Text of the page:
Setting up Your Aquarium

Setting up a new aquarium can be intimidating and exciting at the same time. But while excitement is good, feeling intimidated is not so good. Taking the apprehension out of the process and helping you succeed in setting up your aquarium is the goal of this article.

Step1: Find the right place for your aquarium.  The location should not be in direct sunlight, as this will encourage algae growth, nor in an area where air from a heater or air conditioner will blow directly on the tank, as this may cause water temperature fluctuations, which are not good for the fish. Lastly, try not to put the tank in an area of the house where there is a lot of traffic, as this may cause the fish to feel constantly stressed.

Step 2: Set up the devices for your aquarium.  Add gravel (or crushed coral for saltwater tanks), the filter, heater, light and other devices. The choice of which brand to use for these items is up to you but should be based on recommendations from your fish store, reviews and your wallet. Don’t make it too complicated, and ask questions if you’re not sure how to decide between one and another. For most aquaria, a gravel bed about 2 inches deep, a good heater set to 76 to 78 deg F and a filter that is sized for the aquarium is fine. The most important thing to know about the filter is how to service it. The aquarium filter will have to be cleaned once in a while, and if it is too complicated you’ll tend not to clean it enough. So get one you can easily clean and understand. Lastly, add some decorations such as rocks, driftwood, ornaments, etc. to give the tank some personality.

Step 3: Add water to the aquarium. In most areas, and for most aquaria, using tap water is fine, but you’ll have to treat the water since, most likely, the water contains chlorine or chloramines which make it safe for drinking but dangerous for fish. DrTim’s Aquatics AquaCleanse will get rid of both chlorine and chloramine and destroy any ammonia in the water, too.

Step 4: Get the filter running and plug in the heater. The tank should run at least over night before you add fish to give the water temperature a chance to stabilize, and just to make sure everything is ready.

At this point, you have a decision to make regarding how to “cycle” the tank. Cycling is the name given to the process of establishing the beneficial bacteria (called nitrifying bacteria) that get rid of the toxic fish wastes. There are two ways to cycle a new aquarium – either with a few fish or without fish – in a process called fishless cycling (click here to learn more about fishless cycling). Either way, the cycling process can take 30 to 35 days to complete unless you add some nitrifying bacteria to the tank at this point. DrTim’s One & Only Live Nitrifying are the industry standard for nitrifying bacteria and are used by professionals at more public aquariums than any other brand.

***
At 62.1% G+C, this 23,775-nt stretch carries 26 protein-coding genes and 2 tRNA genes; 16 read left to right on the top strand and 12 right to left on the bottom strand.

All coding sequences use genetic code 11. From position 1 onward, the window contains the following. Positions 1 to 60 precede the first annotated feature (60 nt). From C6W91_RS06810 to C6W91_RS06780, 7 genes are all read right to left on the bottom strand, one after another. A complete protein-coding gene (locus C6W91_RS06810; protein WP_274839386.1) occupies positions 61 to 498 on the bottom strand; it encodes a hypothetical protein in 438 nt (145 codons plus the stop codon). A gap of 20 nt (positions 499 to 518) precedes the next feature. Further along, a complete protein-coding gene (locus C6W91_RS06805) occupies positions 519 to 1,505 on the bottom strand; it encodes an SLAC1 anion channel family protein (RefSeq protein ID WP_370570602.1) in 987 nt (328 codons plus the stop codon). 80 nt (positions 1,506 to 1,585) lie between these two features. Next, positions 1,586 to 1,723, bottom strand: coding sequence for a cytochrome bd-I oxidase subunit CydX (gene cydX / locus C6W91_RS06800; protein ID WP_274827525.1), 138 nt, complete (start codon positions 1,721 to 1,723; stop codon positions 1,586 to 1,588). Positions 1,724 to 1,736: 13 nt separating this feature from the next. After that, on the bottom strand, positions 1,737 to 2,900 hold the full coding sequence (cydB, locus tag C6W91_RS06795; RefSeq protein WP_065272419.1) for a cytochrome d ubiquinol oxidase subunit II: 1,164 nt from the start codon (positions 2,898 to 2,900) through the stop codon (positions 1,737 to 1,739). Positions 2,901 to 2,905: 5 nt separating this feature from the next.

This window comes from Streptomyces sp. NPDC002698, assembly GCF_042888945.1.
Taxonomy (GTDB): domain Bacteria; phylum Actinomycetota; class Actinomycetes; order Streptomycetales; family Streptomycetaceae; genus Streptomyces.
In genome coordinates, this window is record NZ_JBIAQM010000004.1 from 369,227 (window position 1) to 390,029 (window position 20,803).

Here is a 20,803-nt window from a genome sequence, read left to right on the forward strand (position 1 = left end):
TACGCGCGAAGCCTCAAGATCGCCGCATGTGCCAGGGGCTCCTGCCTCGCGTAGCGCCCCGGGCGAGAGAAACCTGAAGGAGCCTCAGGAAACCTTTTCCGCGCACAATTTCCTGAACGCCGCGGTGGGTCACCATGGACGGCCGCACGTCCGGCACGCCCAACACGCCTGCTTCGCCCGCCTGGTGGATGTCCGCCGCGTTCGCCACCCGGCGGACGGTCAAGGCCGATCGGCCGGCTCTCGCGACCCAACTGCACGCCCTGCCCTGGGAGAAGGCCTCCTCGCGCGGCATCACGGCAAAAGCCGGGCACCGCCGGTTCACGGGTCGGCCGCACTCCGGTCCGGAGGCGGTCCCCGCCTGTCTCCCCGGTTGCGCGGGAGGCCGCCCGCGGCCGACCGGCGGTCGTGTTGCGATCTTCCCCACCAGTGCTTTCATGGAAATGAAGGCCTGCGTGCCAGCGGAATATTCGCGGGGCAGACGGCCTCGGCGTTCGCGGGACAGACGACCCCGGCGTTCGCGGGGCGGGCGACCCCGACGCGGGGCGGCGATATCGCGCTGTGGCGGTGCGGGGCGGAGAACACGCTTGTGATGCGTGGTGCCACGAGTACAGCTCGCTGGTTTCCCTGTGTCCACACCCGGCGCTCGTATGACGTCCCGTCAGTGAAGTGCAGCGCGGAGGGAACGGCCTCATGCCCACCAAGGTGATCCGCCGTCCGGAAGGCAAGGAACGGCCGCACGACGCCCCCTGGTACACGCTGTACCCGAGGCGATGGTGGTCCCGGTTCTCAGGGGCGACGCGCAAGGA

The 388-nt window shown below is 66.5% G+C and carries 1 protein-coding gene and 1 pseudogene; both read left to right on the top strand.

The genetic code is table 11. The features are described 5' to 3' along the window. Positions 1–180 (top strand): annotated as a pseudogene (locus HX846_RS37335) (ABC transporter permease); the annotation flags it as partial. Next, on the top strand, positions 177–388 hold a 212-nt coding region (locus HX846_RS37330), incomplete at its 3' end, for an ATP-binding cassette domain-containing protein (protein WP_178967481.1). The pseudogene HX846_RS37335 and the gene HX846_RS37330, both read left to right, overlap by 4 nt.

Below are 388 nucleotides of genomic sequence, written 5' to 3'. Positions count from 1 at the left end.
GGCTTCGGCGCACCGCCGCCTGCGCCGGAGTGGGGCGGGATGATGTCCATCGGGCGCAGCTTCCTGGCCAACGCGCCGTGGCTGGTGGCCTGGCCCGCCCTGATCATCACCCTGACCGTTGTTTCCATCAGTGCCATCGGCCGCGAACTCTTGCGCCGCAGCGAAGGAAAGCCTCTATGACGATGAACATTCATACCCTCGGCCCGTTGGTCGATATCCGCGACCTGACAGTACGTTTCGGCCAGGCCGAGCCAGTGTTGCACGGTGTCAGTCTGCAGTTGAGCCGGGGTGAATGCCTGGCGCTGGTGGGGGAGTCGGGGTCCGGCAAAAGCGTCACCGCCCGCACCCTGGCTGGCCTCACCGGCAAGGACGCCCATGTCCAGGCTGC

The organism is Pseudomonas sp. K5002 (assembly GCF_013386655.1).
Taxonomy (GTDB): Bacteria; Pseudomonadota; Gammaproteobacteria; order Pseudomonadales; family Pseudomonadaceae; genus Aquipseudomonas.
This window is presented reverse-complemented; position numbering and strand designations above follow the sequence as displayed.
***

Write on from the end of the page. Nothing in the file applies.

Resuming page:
The simplest way to proceed is to add a bottle of One & Only Live Nitrifying bacteria and a few hardy fish, such as most bards, danios or many tetras. The exact number of fish depends on many factors (size being a big one), but a good starting point is one fish per two gallons. Also, not all fish like newly set-up aquaria, even when dosed with DrTim’s One & Only. At this point in the process, stay away from Discus, Angelfish and some tetras such as Rummy Nose, Neon and Cardinals. Feed a quality fish feed twice a day, but just the amount the fish will eat quickly (about 3 minutes). After a week or so, if the fish are eating well, you can start to add more fish to the tank. Make sure to add some DrTim’s Aquatics First Defense stress relief for fish and invertebrates, which helps these organisms fight disease and adjust to their new surroundings.

To really be sure everything is progressing, you can invest in some test kits to measure ammonia and nitrite and make sure they stay within safe concentrations.

Now at this point, you may be saying to yourself, This sounds so simple. Why do people have so many problems with a new aquarium?”

There a few reasons for the problems people have with new tanks. The most common reason being that they did not add any nitrifying bacteria at the start or they added an ineffective brand. Not all brands of nitrifying bacteria are equal. The principals at DrTim’s Aquatics discovered the true species of nitrifying bacteria in aquaria (see the scientific papers here) and have a long history of providing the right mix of nitrifying bacteria for success – don’t trust any other brand. Secondly, people make a decision not to add the nitrifying bacteria at the start, but wait until they start to see high levels of ammonia or nitrite. This is a mistake and will cost you more money and time, while increasing your frustration level, because high levels of ammonia or nitrite actually inhibit the nitrifying bacteria and cause them to work slower.

Save yourself a lot of headaches and add DrTim’s Aquatics Live Nitrifying bacteria at the start of the process. Also don’t overfeed the fish and don’t vacuum the substrate for the first 3 weeks, which gives the bacteria a chance to attach to the gravel or coral. You can read more about what happens during the first 30 days of a new aquarium here.

Setting up a new aquarium does not have to be a chore – have some patience, don’t overfeed and use DrTim’s One & Only Live Nitrifying Bacteria and you’ll soon be thinking about getting another aquarium! Good fishkeeping.